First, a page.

I was so grateful for the opportunity to join and lead Groundswell. The mission is all about community power. So instead of thinking, “Okay, how can we maximize greenhouse gas reductions and XYZ manufacturing process”—which is important, but those big companies have plenty of money to go figure that out themselves—I wanted to figure out, “Okay, how can we maximize energy efficiency and comfort for families living in millhouses,” like the homes that my parents grew up in and my grandparents lived in all their lives, where the utility bills could be $400 to $500 in a given month if the temperature got cold enough. That's where I wanted to focus. And it was just really that love for people and love for places like where I grew up that inspired me to make that shift.
When I talk about love for people and place being the root of my inspiration to make this shift for myself professionally, it's all really grounded in my faith. I’m a Christian. I believe that it is our job to love our neighbors as ourselves, and that is a very expansive command. The thing I know how to do is energy and sustainability. It’s kind of geeky, but that's what I can do every day to love my neighbor as myself—think about our energy systems and how they can provide for the needs of people, our communities, our society, and our economy.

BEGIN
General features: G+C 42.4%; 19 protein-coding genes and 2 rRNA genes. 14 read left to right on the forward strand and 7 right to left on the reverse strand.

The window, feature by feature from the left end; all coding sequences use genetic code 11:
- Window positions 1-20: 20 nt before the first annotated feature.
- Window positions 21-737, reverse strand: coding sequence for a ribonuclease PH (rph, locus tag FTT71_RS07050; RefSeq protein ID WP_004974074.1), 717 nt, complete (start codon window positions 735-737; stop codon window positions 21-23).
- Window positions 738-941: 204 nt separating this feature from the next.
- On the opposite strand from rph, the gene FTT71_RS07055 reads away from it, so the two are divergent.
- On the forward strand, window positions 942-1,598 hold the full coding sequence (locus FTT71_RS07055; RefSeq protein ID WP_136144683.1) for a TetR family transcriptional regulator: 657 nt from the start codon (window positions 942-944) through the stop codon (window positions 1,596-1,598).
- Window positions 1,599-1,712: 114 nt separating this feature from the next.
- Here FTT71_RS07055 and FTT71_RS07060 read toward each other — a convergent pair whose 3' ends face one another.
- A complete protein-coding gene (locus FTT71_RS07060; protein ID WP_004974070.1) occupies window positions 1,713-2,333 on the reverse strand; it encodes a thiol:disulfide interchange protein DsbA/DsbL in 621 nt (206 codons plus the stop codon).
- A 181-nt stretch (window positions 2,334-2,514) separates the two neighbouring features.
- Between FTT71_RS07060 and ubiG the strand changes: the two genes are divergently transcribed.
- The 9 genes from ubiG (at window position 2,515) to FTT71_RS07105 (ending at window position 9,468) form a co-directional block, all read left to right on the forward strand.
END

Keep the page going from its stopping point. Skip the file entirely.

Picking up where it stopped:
In your book, you talk about creating a rural renaissance. What does a rural renaissance look like to you and why is clean energy an important part of that picture?
As I was researching the book, I found more and more people want to live in rural communities or smaller towns, but that's not where most people live. Most people live in more urban communities. Why is that? Well, it's hard to have a family-sustaining job in a rural place. Even if you're a business person, if you're thinking about moving your business to a rural place, it's hard to find rural places that have access to broadband and the energy infrastructure that you need to run your business
When I think about a rural renaissance, my vision is that our small towns, our rural places, would be places that families could thrive for multiple generations. No one has to move away just to get a decent job. You can stay put if that's what you want to do, or you can move to the city if that's what you want to do, or you can move back home after living in the city if that's what you want to do. That hasn't been the case for a lot of years because there's been so much outmigration and also just so much incursion, so much rural land loss and agricultural land loss to urban development.
So how could we reverse and rebalance that? Energy is a huge part of that equation. It's an enormous industry. It's an industry that's going through a massive transformation when you think about decarbonization. And then also the introduction of all these distributed technologies that allow us to do more stuff locally, which we just didn't have the technology to do before.